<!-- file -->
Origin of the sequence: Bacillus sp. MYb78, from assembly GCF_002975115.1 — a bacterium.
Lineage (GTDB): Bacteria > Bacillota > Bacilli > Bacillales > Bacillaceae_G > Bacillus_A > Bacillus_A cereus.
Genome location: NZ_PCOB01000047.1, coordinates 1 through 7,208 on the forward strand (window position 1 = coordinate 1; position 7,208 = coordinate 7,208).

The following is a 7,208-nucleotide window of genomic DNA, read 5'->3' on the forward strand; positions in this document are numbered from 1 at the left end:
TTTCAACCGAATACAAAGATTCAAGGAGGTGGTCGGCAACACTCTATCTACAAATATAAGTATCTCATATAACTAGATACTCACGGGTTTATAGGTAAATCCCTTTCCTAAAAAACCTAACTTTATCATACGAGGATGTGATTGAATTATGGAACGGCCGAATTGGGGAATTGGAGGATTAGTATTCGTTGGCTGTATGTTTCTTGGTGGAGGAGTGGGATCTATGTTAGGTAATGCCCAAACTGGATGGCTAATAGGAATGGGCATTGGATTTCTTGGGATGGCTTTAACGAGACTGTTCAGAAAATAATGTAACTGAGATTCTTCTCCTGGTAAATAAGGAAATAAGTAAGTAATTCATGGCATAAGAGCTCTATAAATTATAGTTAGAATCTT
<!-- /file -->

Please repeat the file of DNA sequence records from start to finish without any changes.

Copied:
Origin of the sequence: Bacillus sp. MYb78, from assembly GCF_002975115.1 — a bacterium.
Lineage (GTDB): Bacteria > Bacillota > Bacilli > Bacillales > Bacillaceae_G > Bacillus_A > Bacillus_A cereus.
Genome location: NZ_PCOB01000047.1, coordinates 1 through 7,208 on the forward strand (window position 1 = coordinate 1; position 7,208 = coordinate 7,208).

The following is a 7,208-nucleotide window of genomic DNA, read 5'->3' on the forward strand; positions in this document are numbered from 1 at the left end:
TTTCAACCGAATACAAAGATTCAAGGAGGTGGTCGGCAACACTCTATCTACAAATATAAGTATCTCATATAACTAGATACTCACGGGTTTATAGGTAAATCCCTTTCCTAAAAAACCTAACTTTATCATACGAGGATGTGATTGAATTATGGAACGGCCGAATTGGGGAATTGGAGGATTAGTATTCGTTGGCTGTATGTTTCTTGGTGGAGGAGTGGGATCTATGTTAGGTAATGCCCAAACTGGATGGCTAATAGGAATGGGCATTGGATTTCTTGGGATGGCTTTAACGAGACTGTTCAGAAAATAATGTAACTGAGATTCTTCTCCTGGTAAATAAGGAAATAAGTAAGTAATTCATGGCATAAGAGCTCTATAAATTATAGTTAGAATCTT